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[Jacob2005] Jacob, D. J., B. D. Field, Q. Li, D. R. Blake, J. de Gouw, C. Warneke, A. Hansel, A. Wisthaler, H. B. Singh, and A. Guenther, "Global budget of methanol: Constraints from atmospheric observations", Journal of Geophysical Research: Atmospheres (1984–2012), vol. 110, no. D8: Wiley Online Library, 2005.
Link: http://onlinelibrary.wiley.com/doi/10.1029/2004JD005172/full
Abstract
We use a global three-dimensional model simulation of atmospheric methanol to examine the consistency between observed atmospheric concentrations and current understanding of sources and sinks. Global sources in the model include 128 Tg yr−1 from plant growth, 38 Tg yr−1 from atmospheric reactions of CH3O2 with itself and other organic peroxy radicals, 23 Tg yr−1 from plant decay, 13 Tg yr−1 from biomass burning and biofuels, and 4 Tg yr−1 from vehicles and industry. The plant growth source is a factor of 3 higher for young than from mature leaves. The atmospheric lifetime of methanol in the model is 7 days; gas-phase oxidation by OH accounts for 63% of the global sink, dry deposition to land 26%, wet deposition 6%, uptake by the ocean 5%, and aqueous-phase oxidation in clouds less than 1%. The resulting simulation of atmospheric concentrations is generally unbiased in the Northern Hemisphere and reproduces the observed correlations of methanol with acetone, HCN, and CO in Asian outflow. Accounting for decreasing emission from leaves as they age is necessary to reproduce the observed seasonal variation of methanol concentrations at northern midlatitudes. The main model discrepancy is over the South Pacific, where simulated concentrations are a factor of 2 too low. Atmospheric production from the CH3O2 self-reaction is the dominant model source in this region. A factor of 2 increase in this source (to 50–100 Tg yr−1) would largely correct the discrepancy and appears consistent with independent constraints on CH3O2 concentrations. Our resulting best estimate of the global source of methanol is 240 Tg yr−1. More observations of methanol concentrations and fluxes are needed over tropical continents. Better knowledge is needed of CH3O2 concentrations in the remote troposphere and of the underlying organic chemistry.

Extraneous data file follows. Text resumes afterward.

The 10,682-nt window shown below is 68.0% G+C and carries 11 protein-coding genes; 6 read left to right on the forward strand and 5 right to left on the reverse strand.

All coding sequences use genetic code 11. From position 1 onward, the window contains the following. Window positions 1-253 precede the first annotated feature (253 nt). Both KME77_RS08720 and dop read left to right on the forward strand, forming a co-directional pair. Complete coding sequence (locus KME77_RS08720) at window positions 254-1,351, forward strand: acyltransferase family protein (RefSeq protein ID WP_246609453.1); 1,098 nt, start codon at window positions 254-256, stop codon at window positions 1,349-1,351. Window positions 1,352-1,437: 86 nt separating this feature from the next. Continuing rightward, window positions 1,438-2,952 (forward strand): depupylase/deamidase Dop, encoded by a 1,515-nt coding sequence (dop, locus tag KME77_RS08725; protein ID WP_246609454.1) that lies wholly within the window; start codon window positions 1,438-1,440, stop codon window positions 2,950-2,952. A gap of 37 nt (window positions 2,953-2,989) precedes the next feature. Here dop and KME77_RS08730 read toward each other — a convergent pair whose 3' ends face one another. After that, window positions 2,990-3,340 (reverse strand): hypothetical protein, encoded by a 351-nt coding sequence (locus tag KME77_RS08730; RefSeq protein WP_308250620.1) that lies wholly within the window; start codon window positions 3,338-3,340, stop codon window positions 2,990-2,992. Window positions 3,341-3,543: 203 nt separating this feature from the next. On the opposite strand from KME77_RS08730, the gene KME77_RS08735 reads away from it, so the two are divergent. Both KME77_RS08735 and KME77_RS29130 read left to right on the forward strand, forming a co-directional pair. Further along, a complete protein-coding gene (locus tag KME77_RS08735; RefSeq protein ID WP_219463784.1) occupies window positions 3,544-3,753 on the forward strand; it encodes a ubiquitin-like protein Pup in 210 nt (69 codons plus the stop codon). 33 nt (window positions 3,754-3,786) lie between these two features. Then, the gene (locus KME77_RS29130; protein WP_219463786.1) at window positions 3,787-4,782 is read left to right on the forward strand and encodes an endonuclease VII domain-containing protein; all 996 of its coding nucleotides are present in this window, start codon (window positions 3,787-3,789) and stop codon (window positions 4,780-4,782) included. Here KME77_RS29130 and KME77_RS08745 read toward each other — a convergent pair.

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[Gouw2004] de Gouw, J., C. Warneke, R. Holzinger, T. Klüpfel, and J. Williams, "Inter-comparison between airborne measurements of methanol, acetonitrile and acetone using two differently configured PTR-MS instruments", International Journal of Mass Spectrometry, vol. 239, no. 2: Elsevier, pp. 129–137, 2004.
Link: http://www.sciencedirect.com/science/article/pii/S1387380604003513
Abstract
Proton-transfer-reaction mass spectrometry (PTR-MS) has emerged as a useful tool to study the atmospheric chemistry of volatile organic compounds (VOCs). The technique combines a fast response time with a low detection limit, and allows atmospheric measurements of many important VOCs and their oxidation products. Here, we inter-compare the results obtained with two differently configured PTR-MS instruments operated onboard a Falcon aircraft during the Mediterranean Intensive Oxidants Study (MINOS) campaign in the Mediterranean region. One PTR-MS was operated at a drift tube pressure of 2.3 mbar and an electric field divided by gas number density value (E/N) of 120 Td for the detection of VOCs and aromatic hydrocarbons. The other PTR-MS was operated at an increased pressure of 2.8 mbar and a reduced E/N of 97 Td for the detection of peroxyacetyl nitrate (PAN). As a consequence, more H3O+(H2O)n cluster ions were present in the drift tube, which undergo proton-transfer reactions with VOCs similar to H3O+ ions. The results for methanol (CH3OH), acetonitrile (CH3CN) and acetone (CH3COCH3) obtained with the instruments compared very well. The agreement between the two results was relatively independent of the ambient mixing ratio of water, which influences the H3O+(H2O)n cluster ion distribution, and of ozone, which has been implicated in the artificial formation of aldehydes and ketones.